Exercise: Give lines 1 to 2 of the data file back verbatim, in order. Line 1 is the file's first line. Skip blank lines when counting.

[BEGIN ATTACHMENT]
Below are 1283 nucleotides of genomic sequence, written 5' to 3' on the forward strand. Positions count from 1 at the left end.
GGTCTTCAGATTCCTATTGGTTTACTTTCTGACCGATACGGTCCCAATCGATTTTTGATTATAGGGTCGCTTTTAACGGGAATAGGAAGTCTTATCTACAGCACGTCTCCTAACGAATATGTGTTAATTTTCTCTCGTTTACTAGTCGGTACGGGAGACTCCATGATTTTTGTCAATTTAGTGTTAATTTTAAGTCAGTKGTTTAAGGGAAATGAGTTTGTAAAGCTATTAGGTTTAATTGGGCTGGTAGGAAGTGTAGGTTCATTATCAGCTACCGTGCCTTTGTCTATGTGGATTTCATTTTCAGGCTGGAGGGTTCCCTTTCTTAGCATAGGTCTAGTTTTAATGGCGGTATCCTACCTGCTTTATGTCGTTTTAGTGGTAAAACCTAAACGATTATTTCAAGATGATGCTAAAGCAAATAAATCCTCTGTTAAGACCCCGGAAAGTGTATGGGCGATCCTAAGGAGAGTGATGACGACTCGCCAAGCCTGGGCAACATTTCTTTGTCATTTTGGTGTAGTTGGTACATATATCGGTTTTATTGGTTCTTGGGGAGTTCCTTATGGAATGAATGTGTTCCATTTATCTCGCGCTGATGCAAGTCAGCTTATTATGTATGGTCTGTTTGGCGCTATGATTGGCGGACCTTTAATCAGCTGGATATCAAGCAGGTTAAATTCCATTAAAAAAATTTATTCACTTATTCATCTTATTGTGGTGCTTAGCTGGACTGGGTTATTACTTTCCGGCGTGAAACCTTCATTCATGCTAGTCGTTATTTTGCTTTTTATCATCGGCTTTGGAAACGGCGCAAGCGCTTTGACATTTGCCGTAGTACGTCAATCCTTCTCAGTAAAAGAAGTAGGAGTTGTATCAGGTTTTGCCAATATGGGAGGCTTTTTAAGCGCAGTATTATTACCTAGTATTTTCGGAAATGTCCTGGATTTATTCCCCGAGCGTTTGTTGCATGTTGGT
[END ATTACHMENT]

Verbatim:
Below are 1283 nucleotides of genomic sequence, written 5' to 3' on the forward strand. Positions count from 1 at the left end.
GGTCTTCAGATTCCTATTGGTTTACTTTCTGACCGATACGGTCCCAATCGATTTTTGATTATAGGGTCGCTTTTAACGGGAATAGGAAGTCTTATCTACAGCACGTCTCCTAACGAATATGTGTTAATTTTCTCTCGTTTACTAGTCGGTACGGGAGACTCCATGATTTTTGTCAATTTAGTGTTAATTTTAAGTCAGTKGTTTAAGGGAAATGAGTTTGTAAAGCTATTAGGTTTAATTGGGCTGGTAGGAAGTGTAGGTTCATTATCAGCTACCGTGCCTTTGTCTATGTGGATTTCATTTTCAGGCTGGAGGGTTCCCTTTCTTAGCATAGGTCTAGTTTTAATGGCGGTATCCTACCTGCTTTATGTCGTTTTAGTGGTAAAACCTAAACGATTATTTCAAGATGATGCTAAAGCAAATAAATCCTCTGTTAAGACCCCGGAAAGTGTATGGGCGATCCTAAGGAGAGTGATGACGACTCGCCAAGCCTGGGCAACATTTCTTTGTCATTTTGGTGTAGTTGGTACATATATCGGTTTTATTGGTTCTTGGGGAGTTCCTTATGGAATGAATGTGTTCCATTTATCTCGCGCTGATGCAAGTCAGCTTATTATGTATGGTCTGTTTGGCGCTATGATTGGCGGACCTTTAATCAGCTGGATATCAAGCAGGTTAAATTCCATTAAAAAAATTTATTCACTTATTCATCTTATTGTGGTGCTTAGCTGGACTGGGTTATTACTTTCCGGCGTGAAACCTTCATTCATGCTAGTCGTTATTTTGCTTTTTATCATCGGCTTTGGAAACGGCGCAAGCGCTTTGACATTTGCCGTAGTACGTCAATCCTTCTCAGTAAAAGAAGTAGGAGTTGTATCAGGTTTTGCCAATATGGGAGGCTTTTTAAGCGCAGTATTATTACCTAGTATTTTCGGAAATGTCCTGGATTTATTCCCCGAGCGTTTGTTGCATGTTGGT